20 Debenhams stores face new year axe under owners' plans

(c) Sky News 2019: <a href="http://news.sky.com/story/20-debenhams-stores-face-new-year-axe-under-owners-plans-11701750">20 Debenhams stores face new year axe under owners' plans</a>

The new owners of Debenhams will outline plans this week to shut 20 of its stores early next year, casting a further pall over the UK's crisis-hit high streets.

Sky News has learnt that Debenhams will launch a company voluntary arrangement (CVA) in the next 48 hours that will pave the way for more than 10% of its outlets to close immediately after this year's crucial Christmas trading period.

The closures will be among approximately 50 shops that will shut ‎during a three-year period, leaving roughly 110 to continue trading under the Debenhams name.

The retailer will also seek rent reductions across much of the rest of its estate as part of a long-awaited plan following its brief collapse into administration earlier this month.

An announcement is expected on Thursday.

Sources said on Tuesday that the launch of the CVA - a controversial insolvency mechanism being used by embattled retailers - would pave the way for a creditor vote next month.

They added that some of Debenhams's landlords were likely to oppose the CVA, with 75% of creditors by value required to pass the vote.

The launch of the next phase of the chain's restructuring comes days after it announced that chief executive Sergio Bucher would step down.

Well over 1,000 jobs are likely to be put at risk by the initial spate of store closures, according to analysts.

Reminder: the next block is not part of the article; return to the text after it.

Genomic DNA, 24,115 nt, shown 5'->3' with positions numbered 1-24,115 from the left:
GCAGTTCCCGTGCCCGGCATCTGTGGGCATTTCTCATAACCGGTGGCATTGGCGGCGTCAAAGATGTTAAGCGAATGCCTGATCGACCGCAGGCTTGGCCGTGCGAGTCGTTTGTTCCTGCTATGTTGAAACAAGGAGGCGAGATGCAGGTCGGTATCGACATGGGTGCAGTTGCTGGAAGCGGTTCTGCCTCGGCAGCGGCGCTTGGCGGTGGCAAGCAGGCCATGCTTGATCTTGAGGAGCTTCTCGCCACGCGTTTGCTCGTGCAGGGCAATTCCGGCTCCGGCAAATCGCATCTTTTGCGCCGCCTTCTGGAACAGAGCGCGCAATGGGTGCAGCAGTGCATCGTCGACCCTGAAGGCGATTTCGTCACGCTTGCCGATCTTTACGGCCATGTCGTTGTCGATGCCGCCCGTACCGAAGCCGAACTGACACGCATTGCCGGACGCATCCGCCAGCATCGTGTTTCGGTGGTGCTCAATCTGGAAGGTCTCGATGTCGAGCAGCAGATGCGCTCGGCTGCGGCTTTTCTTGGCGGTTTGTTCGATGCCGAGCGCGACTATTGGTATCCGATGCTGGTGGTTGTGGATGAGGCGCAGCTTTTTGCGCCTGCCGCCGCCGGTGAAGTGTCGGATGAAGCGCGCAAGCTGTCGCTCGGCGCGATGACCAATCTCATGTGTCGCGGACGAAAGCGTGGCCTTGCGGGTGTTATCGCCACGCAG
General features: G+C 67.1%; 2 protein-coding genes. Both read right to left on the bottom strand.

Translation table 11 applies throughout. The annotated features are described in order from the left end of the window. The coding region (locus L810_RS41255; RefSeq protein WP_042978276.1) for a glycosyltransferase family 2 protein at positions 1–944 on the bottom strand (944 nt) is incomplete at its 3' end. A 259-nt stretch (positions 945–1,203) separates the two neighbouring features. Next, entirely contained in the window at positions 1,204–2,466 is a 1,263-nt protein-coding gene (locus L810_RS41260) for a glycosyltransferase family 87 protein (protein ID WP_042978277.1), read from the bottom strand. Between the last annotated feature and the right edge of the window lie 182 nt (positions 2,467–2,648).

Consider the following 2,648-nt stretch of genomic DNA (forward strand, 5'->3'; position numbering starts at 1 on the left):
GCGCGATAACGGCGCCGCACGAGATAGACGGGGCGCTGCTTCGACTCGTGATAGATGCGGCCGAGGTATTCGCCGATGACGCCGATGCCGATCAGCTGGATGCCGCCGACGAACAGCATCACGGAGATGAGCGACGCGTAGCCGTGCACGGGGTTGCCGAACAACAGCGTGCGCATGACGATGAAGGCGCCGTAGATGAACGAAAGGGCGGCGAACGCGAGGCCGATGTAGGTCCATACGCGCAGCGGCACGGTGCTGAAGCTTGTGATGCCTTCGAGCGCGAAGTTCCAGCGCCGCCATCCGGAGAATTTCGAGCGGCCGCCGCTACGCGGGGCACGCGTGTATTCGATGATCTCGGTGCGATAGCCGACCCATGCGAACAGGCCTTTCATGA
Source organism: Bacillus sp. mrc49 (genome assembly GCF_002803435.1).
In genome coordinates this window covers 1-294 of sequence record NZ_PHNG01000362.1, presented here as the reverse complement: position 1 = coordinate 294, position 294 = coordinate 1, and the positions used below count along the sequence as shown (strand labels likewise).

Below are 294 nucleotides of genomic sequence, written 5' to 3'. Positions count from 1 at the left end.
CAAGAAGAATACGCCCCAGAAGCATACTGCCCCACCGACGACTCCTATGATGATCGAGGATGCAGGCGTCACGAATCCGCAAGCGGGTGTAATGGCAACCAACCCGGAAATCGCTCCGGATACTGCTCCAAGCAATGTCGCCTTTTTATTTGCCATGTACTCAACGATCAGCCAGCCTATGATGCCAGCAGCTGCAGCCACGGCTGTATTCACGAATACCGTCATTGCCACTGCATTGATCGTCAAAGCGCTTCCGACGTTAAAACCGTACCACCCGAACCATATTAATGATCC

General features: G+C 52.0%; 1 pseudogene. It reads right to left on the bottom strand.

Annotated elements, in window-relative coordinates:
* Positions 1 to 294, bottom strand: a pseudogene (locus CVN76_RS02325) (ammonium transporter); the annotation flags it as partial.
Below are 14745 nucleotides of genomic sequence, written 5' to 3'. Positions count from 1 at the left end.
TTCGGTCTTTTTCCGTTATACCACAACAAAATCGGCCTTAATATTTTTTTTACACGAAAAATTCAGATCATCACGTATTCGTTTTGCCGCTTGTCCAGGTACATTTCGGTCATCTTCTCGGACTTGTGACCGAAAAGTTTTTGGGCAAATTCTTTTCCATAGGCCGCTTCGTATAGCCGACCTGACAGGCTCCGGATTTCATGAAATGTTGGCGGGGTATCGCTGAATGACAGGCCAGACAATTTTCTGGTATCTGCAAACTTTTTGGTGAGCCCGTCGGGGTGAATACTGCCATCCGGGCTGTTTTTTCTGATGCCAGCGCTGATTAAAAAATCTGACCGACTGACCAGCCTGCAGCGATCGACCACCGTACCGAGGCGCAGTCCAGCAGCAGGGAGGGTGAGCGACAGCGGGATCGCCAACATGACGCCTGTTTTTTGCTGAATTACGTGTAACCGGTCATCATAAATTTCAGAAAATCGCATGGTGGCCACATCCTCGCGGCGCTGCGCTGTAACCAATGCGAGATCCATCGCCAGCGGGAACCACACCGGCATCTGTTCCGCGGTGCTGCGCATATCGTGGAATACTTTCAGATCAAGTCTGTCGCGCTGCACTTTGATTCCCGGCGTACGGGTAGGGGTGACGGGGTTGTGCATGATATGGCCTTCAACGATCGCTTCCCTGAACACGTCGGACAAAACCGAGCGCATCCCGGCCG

Debenhams' new owners - a group of banks and hedge funds - have appointed Stefaan Vansteenkiste, a managing director at the professional services firm Alvarez & Marsal, as its chief restructuring officer.

A financial restructuring that will convert around £100m of Debenhams's debt to new equity is also part of the new owners' plans.

Lazard, the investment bank which advised Debenhams's board in the period before it called in administrators, is expected to advise on a sale process in the near term.

The department store chain's quickfire collapse sparked a furious riposte from Mike Ashley, the boss of its biggest shareholder, Sports Direct International‎.

Mr Ashley described the administration of Debenhams as "a national scandal" and called for it to be reversed.

Sports Direct had submitted a blizzard of alternative offers that it says would have enabled Debenhams to avoid its brief in‎solvency.

Debenhams and KPMG, which will oversee the CVA, declined‎ to comment.

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